Regardless of what is in their cart, this offer should be relevant to them. Again, no matter what you get at Dunkin you can always add hash browns or a donut.

Can be heavily discounted

There’s plenty of debate around the efficacy of discounting. But, very smart people like Dave Rekuc believe in heavy discounts for adding incremental revenue. Modern Fuel sells $200 pens and usually not at a discount. BUT if you buy a second super fancy pen (something most people wouldn’t think of doing) they’ll give it to you for 50% off.

Discounting incremental offers does not turn people into coupon shoppers or hurt the value of your brand.

Not available in the regular shopping experience

Ideally your offer isn’t something people would usually be shopping for. If you sell shoes, most people shop your store for shoes. The shoe cleaner, even if people could find it on your store, isn’t what people are there for. If you start offering products that people would be shopping for anyway, then you’re getting into non-incremental territory.

👀 Example

A great example of cross-sells that hit all of these points is Homesick candles.

High Conversion Upsell Offers Content

Homesick Example

The Tissue Paper

✅ No Variants

✅ Cheap

✅ Valuable regardless of what you’re buying

🛑 Can be heavily discounted

✅ Not available in the regular shopping experience

As you can see, not every offer needs to hit all of the points. But tissue paper is a great example of an offer that plenty of brands can add without much extra work. Similar things you can try are:

  • “Mystery gifts” - offer people 20-40% off a random accessory from your store
  • Fancy gift messages - similar to the gift wrap idea you can sell an upgraded version of the gift note
  • Package insurance - you’re probably covering the cost of products being lost, stolen, or damaged in transit so you might as well create it as a real product

The Wick Trimmer

✅ No Variants

✅ Cheap

✅ Valuable regardless of what you’re buying

✅ Can be heavily discounted

✅ Not available in the regular shopping experience

This is the poster-child of cross-sell offers. If you like candles you probably have heard that you should ‘trim your wicks’. So when you’re buying a new candle, you see this wick trimmer… and it’s on sale!? In your head you’re like “You know… I should already be doing this and I haven’t. I kinda feel bad not buying this for my poor untrimmed candles. And it’s on a discount!”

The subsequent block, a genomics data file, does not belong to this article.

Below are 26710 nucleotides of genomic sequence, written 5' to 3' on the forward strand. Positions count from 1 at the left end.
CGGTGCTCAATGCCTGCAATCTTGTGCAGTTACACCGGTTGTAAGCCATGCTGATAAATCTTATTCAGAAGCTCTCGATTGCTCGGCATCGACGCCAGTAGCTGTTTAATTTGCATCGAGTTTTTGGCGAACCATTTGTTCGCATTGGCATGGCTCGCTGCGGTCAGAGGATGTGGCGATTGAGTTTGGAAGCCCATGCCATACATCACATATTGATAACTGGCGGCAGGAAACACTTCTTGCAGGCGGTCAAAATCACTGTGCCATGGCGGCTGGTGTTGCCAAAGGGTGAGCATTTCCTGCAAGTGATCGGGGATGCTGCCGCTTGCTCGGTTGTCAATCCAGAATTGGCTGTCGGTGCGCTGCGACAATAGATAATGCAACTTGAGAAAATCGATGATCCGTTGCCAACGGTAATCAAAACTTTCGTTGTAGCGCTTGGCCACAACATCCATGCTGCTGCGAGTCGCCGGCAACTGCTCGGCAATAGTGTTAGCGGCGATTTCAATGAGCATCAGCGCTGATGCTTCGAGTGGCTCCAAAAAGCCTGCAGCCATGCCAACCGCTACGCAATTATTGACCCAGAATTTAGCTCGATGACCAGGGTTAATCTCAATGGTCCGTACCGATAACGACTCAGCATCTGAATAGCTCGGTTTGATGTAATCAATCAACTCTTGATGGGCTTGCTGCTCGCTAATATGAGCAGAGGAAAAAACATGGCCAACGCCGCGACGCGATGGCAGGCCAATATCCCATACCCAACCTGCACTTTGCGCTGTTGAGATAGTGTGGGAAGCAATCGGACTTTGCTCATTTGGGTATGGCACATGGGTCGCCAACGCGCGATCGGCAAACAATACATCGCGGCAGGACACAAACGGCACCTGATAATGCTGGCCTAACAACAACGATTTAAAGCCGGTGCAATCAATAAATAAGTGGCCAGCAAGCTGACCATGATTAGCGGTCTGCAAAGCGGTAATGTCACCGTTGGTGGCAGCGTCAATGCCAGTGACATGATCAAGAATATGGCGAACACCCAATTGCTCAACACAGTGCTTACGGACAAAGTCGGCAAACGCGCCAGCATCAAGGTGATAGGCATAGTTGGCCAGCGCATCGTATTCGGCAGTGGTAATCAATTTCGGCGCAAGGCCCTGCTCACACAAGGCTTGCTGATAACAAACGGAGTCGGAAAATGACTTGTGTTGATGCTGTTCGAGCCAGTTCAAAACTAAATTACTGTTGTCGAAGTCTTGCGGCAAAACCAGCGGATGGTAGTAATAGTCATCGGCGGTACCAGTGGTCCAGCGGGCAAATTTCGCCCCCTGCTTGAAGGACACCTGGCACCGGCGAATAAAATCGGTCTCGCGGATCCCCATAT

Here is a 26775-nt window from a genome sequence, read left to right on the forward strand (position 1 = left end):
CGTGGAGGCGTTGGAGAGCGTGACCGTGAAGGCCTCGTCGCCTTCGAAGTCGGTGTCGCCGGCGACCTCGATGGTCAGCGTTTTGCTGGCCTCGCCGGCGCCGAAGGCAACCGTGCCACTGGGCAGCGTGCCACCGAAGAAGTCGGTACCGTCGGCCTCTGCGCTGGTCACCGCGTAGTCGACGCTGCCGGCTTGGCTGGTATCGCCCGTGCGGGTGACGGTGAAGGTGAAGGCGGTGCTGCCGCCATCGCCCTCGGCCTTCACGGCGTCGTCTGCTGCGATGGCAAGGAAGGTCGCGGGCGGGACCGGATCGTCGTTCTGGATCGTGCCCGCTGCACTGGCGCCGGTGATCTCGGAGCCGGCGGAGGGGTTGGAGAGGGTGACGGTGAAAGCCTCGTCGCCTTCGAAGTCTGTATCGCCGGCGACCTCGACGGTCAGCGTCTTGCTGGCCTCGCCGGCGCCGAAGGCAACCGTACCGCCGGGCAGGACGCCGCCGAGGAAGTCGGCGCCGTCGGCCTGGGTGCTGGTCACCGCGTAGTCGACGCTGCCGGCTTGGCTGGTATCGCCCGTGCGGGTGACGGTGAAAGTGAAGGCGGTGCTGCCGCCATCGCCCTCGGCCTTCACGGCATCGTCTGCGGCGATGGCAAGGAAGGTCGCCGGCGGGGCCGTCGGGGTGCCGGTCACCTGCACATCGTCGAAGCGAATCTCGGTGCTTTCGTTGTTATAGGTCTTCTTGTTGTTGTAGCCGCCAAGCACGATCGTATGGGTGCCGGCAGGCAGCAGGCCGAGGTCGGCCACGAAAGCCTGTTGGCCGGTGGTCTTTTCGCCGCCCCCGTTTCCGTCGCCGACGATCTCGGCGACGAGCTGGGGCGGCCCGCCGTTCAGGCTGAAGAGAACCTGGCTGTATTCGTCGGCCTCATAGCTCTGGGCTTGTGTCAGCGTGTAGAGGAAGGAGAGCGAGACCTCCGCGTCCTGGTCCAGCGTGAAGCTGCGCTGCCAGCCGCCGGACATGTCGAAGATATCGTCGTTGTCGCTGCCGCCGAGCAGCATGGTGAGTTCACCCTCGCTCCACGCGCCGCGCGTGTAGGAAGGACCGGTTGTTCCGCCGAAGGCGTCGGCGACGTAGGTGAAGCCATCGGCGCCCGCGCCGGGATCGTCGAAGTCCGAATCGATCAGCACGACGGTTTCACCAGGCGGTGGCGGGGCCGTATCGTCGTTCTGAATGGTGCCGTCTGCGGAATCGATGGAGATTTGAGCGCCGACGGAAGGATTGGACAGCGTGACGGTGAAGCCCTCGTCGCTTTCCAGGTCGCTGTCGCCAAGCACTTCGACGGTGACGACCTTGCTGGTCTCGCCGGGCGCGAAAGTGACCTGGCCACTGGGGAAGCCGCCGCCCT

How well does it work? Taylor Sicard (worth a follow on Twitter) runs Homesick and says that 20-40% of customers take at least one of these offers.

🧠 Inevitable Question of “AI”

When you start thinking about creating an offer you will inevitably hear someone say “just use AI!”

There are a bunch of tools offering some version of smart product recommendations. They look at your order history, etc and try to recommend a product that other people who ordered similar things have added to their cart.

I don’t know about you, but that whole value proposition doesn’t sound very incremental to me. These sorts of recommendations are great while someone is actively shopping but once you’ve got them on the hook (in the cart, checkout, or post-purchase) we’re trying to increase AOV not just get people to equilibrium

Side note: if people are using your cart to shop your store… that’s probably not ideal.

There are other downsides to dynamic recommendations too:

  • A lot of products on your store probably have variants
  • Most recommended products probably aren’t cheap
  • It’s really hard to properly discount a dynamically recommended product
  • All of these products are available in the regular shopping experience

Basically… it breaks all of our rules for a good offer.

If you enjoyed this, don’t forget to subscribe to The CRO Weekly. And follow Shane on the Twitters, @shanerostad.